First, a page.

The key decisions that shape people’s lives—decisions about jobs, healthcare, housing, education, criminal justice and other key areas—are, more and more often, being made automatically by computers. As a result, a growing number of important conversations about civil rights, which focus on how these decisions are made, are also becoming discussions about how computer systems work.

Earlier this year, a path-breaking coalition of major civil rights and media justice organizations released the Civil Rights Principles for the Era of Big Data, highlighting how the growing use of digital surveillance, predictive analytics, and automated decision-making impacts core civil rights concerns. We served as technical advisors to that coalition.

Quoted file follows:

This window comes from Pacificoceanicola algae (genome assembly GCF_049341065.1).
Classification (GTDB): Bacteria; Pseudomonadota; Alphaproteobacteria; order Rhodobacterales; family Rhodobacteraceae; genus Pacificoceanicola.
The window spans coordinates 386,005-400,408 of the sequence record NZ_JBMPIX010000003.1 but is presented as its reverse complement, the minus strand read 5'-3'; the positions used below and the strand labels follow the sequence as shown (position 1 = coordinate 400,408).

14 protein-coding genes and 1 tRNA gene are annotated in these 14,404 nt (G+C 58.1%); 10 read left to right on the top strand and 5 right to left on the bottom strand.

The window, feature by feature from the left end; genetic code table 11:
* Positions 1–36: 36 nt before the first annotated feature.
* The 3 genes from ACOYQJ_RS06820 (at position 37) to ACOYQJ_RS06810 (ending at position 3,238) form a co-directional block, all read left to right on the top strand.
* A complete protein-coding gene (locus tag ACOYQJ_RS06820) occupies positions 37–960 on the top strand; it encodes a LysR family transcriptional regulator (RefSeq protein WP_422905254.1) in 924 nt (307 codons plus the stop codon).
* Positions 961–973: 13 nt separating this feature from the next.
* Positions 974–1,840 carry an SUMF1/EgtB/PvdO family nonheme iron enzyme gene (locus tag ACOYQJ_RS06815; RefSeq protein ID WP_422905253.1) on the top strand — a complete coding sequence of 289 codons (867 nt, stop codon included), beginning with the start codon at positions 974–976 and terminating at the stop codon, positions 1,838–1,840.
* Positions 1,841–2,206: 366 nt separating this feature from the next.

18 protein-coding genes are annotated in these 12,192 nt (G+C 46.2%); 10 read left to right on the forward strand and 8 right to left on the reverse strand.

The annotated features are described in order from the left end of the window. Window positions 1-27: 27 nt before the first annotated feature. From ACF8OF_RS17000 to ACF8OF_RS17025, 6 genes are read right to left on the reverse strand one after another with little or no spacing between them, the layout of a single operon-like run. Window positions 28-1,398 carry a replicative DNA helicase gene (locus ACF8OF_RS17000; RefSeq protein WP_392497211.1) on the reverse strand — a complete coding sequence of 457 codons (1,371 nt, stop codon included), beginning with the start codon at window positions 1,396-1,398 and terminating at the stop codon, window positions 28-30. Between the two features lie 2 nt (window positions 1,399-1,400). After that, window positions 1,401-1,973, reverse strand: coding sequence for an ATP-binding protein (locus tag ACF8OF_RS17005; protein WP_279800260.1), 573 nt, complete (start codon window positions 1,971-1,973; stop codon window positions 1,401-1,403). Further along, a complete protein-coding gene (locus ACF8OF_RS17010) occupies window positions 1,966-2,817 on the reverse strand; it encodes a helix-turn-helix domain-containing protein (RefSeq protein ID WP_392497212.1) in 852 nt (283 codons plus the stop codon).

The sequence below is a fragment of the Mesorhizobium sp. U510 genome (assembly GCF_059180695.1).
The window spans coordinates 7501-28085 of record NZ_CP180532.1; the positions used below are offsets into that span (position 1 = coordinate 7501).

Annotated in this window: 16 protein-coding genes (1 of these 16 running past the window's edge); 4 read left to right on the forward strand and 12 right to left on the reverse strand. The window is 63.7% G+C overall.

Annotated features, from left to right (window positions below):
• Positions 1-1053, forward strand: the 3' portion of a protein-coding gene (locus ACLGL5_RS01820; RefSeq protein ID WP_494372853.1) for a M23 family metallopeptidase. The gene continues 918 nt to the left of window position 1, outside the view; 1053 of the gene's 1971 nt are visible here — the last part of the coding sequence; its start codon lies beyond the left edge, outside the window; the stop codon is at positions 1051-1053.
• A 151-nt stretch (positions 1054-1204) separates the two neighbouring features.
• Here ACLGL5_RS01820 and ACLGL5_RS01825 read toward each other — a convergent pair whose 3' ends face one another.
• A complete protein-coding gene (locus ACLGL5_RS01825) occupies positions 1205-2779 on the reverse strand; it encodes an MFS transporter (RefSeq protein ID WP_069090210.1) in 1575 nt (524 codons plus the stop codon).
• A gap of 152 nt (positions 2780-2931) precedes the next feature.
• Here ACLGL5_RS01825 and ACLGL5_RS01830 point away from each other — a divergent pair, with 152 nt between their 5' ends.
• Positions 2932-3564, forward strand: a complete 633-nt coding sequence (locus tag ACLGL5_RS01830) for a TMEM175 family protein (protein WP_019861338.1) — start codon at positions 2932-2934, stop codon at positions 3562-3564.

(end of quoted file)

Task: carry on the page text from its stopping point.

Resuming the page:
After the release of the Principles, there was an outpouring of interest from policymakers, community advocates, corporate leaders and the public. People want to know more about the concrete examples that motivate this work. How and where, exactly, does big data become a civil rights issue? This report begins to answer that question, highlighting key instances where big data and civil rights intersect. We hope it will serve as a valuable resource to everyone involved in this important, emerging conversation.

David Robinson, Harlan Yu, and Aaron Rieke, Upturn (formerly Robinson + Yu)